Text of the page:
The coming year can see rising Yogi and falling Modi which implies more movement from unreserved castes against reservation. The construction of Ram Temple on controversial land will find more open sympathizers and Yogi being from UP province can score most from this issue. Anti Muslim hooliganism will be bolder. Gujarat corporate and UP-Bihar semi-feudals will see more open confrontations. Indian politics will be more about religion and less about the economy in the near future. We must keep in mind that Surendra Kulkarni is only Indian politician who had visited BRI Summit 2017 and embraced it. With Kulkarni lobby gaining from Gujarat election result, we must see if New Delhi’s attitude towards BRI remains same. This month, India has lost Sri Lanka, Maldives, Nepal to China’s BRI and there are reports of Chinese military build-up and infrastructure creation in Donglang plateau. These prove Modi’s open muscle flexing policies against Beijing is futile. Though Indian security professionals irrespective of which party in power look towards China with skepticism, the rise of Advani-Kulkarni lobby can be calibrated properly to give desired results in favour of BRI and China.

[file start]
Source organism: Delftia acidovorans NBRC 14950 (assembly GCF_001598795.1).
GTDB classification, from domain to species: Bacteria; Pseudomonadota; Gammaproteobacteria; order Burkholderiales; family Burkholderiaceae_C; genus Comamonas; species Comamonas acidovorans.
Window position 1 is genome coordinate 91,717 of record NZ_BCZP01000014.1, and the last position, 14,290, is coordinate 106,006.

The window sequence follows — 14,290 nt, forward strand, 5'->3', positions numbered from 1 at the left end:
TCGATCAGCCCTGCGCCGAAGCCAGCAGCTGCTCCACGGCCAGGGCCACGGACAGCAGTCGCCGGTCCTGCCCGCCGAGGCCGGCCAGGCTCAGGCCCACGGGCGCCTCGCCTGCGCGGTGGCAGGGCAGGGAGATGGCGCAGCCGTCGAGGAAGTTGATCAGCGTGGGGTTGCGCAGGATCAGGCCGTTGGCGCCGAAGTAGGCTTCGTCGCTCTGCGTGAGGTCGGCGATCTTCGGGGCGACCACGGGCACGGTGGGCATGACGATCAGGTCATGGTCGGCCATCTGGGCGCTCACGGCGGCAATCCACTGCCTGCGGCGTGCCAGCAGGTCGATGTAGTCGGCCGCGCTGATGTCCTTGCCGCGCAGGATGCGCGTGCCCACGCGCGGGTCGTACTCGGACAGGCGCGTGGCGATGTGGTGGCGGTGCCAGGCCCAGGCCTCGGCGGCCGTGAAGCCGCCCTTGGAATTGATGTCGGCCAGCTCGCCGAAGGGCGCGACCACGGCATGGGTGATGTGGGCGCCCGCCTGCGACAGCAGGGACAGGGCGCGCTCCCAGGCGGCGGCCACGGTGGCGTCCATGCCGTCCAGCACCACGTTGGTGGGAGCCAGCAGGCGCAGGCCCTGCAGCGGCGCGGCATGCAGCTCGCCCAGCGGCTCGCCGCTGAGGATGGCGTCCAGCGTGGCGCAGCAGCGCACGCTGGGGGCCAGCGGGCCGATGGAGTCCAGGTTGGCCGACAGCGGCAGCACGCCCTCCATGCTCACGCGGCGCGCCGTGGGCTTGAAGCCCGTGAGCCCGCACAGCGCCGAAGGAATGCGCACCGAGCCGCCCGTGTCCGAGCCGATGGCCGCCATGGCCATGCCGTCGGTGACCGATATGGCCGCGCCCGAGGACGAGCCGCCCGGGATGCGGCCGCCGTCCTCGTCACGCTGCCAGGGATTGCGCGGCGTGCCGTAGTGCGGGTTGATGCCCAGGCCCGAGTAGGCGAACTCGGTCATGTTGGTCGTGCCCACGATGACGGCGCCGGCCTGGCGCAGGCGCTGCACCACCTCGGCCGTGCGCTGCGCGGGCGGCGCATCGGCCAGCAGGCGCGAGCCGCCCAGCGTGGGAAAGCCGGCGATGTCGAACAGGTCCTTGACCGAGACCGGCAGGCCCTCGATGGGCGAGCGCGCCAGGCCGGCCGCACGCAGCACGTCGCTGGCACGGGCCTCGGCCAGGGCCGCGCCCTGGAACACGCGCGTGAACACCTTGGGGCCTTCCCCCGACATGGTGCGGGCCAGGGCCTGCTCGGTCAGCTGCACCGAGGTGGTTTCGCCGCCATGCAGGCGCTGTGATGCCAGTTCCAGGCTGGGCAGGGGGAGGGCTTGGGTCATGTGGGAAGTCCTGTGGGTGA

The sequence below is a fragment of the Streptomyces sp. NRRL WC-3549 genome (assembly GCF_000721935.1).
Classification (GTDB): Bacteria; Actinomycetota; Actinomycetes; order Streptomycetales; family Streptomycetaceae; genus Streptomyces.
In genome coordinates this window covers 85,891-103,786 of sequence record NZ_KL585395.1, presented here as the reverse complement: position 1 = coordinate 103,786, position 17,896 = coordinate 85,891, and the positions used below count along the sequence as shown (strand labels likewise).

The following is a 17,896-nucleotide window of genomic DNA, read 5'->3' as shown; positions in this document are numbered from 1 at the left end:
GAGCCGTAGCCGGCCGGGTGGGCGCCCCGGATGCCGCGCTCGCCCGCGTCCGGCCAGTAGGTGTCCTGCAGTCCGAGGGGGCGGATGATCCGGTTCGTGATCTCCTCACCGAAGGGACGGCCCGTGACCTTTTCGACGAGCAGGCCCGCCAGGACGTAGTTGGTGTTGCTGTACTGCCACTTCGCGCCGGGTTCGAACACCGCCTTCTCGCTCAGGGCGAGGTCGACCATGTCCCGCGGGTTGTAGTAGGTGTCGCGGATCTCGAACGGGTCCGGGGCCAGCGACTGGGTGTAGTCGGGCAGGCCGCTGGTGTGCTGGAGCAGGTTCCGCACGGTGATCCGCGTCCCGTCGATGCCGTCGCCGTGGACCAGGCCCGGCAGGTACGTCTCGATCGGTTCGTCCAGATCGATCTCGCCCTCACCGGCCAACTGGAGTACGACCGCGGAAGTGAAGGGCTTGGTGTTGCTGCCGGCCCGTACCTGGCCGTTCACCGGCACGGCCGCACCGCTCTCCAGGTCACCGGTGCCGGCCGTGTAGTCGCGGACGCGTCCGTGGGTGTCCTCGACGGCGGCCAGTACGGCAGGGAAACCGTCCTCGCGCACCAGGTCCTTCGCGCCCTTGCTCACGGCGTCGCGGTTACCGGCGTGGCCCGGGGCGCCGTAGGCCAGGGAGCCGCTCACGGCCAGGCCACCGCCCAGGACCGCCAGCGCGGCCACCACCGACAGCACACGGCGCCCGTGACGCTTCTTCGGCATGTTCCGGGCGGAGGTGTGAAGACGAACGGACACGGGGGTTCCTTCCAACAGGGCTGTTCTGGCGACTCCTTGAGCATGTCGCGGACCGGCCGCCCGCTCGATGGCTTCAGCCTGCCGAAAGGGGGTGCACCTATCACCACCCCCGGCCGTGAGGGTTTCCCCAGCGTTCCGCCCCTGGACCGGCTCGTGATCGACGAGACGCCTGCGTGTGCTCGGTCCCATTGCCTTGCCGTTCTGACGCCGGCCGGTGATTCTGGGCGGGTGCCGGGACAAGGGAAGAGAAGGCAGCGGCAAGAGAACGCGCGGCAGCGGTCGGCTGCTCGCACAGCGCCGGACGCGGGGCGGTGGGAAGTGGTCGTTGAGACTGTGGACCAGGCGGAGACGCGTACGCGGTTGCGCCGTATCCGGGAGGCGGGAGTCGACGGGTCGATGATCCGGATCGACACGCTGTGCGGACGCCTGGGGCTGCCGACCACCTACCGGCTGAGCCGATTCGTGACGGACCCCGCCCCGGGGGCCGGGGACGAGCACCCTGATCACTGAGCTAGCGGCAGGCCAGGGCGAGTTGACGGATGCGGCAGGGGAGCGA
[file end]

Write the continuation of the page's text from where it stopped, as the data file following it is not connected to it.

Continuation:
DISCLAIMER: The views and opinions expressed in this article are those of the author and do not necessarily reflect the official policy and position of Regional Rapport.